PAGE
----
As in recent months, the effect of inflation on retail spending in August was evident, according to Claire Tassin, retail and e-commerce analyst at data intelligence firm Morning Consult. In a report earlier this monthTassin had cited figures from a Morning Consult survey showing that, through July, more than half of consumers said they had spent more than last year on groceries.
“August retail sales numbers beat expectations, but given the latest CPI numbers, we know inflation is still having a major impact on spending. While gasoline prices are down from last month, prices are still up from last year, and high grocery prices are reflected here as well,” Tassin observed.
Analyst Scott Brave, chief consumer spending economist at Morning Consult, added: “The higher-than-expected CPI print earlier this week was evident in today’s retail sales numbers. . While retail and food service sales rose 0.3%, much of it came from auto spending, with sales excluding autos down by the same amount. When this data is incorporated into personal consumption expenditure later this month by the Bureau of Economic Analysis, it will confirm what we are already seeing in Morning Consult’s consumer expenditure data for August – very weak growth in actual expenses.
The National Retail Federation estimated August retail sales (unadjusted) rose 0.1% month-over-month and 8% year-over-year, down from gains of 0 .5% sequentially and 7.2% year-on-year for July. Washington-based NRF’s estimate focuses on basic retail, excluding car dealerships, gas stations and restaurants.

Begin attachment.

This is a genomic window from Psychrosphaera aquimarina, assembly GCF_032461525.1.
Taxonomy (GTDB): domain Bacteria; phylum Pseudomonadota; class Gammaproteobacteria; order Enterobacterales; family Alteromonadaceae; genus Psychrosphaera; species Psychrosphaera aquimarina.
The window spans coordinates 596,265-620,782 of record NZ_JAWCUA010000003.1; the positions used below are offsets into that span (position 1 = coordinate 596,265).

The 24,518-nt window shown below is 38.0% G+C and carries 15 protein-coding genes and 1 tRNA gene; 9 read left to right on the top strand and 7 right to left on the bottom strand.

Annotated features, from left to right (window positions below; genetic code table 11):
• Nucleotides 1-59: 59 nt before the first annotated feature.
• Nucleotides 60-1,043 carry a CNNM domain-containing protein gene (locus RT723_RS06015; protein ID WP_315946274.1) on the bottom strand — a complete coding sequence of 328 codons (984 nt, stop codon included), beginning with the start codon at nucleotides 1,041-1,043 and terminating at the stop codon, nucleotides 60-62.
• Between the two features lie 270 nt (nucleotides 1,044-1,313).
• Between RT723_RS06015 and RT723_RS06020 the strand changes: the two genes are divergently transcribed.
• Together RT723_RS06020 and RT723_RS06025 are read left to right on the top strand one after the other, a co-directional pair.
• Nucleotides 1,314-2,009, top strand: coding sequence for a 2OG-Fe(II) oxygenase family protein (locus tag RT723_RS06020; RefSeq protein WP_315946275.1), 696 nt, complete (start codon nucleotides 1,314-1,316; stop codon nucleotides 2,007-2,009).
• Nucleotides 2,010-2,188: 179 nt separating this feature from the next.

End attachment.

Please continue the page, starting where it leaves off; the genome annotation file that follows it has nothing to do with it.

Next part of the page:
“Household spending remains stable, even as costs continue to rise,” said NRF chief economist Jack Kleinhenz. “Consumers who continue to spend more each month point to the benefits of strong job and wage growth and their use of pandemic savings to help manage persistently high prices. Consumers are showing their tenacity, but they have limited options and cannot continue unless prices start to drop. This retail sales report comes amid mixed signals from the broader economy that show the headwinds against the consumer are strengthening.
August sales increased in five of nine retail categories on a monthly basis (led by building supply/garden supply stores, grocery/beverage stores, general merchandise stores, sporting goods and clothing/accessory stores) and in eight of the nine categories on a monthly basis. base (led by building supply/garden supply stores, online retailers, grocery/beverage stores, and sporting goods stores), NRF reported.
Grocery and beverage stores posted seasonally adjusted month-over-month sales increases of 0.5% in August and 8% unadjusted year-over-year. Among other retail categories in the food, drug and mass retail channel, sales rose 0.5% month-over-month seasonally adjusted and 3.2% unadjusted year-over-year for general merchandise stores in August, while health and personal care stores (including drugstores) reported sales down 0.6% month-on-month the other, seasonally adjusted, but edged up an unadjusted 3.7% year-over-year, the NRF said.
“August retail sales show consumer resilience to spend on household priorities despite persistent inflation and rising interest rates,” commented NRF President and CEO Matthew Shay. “As we prepare for the holiday season, consumers are looking for value to make their money work. Retailers have worked hard to manage their supply chains and holiday inventory to provide consumers with great products, competitive prices and convenience at every opportunity.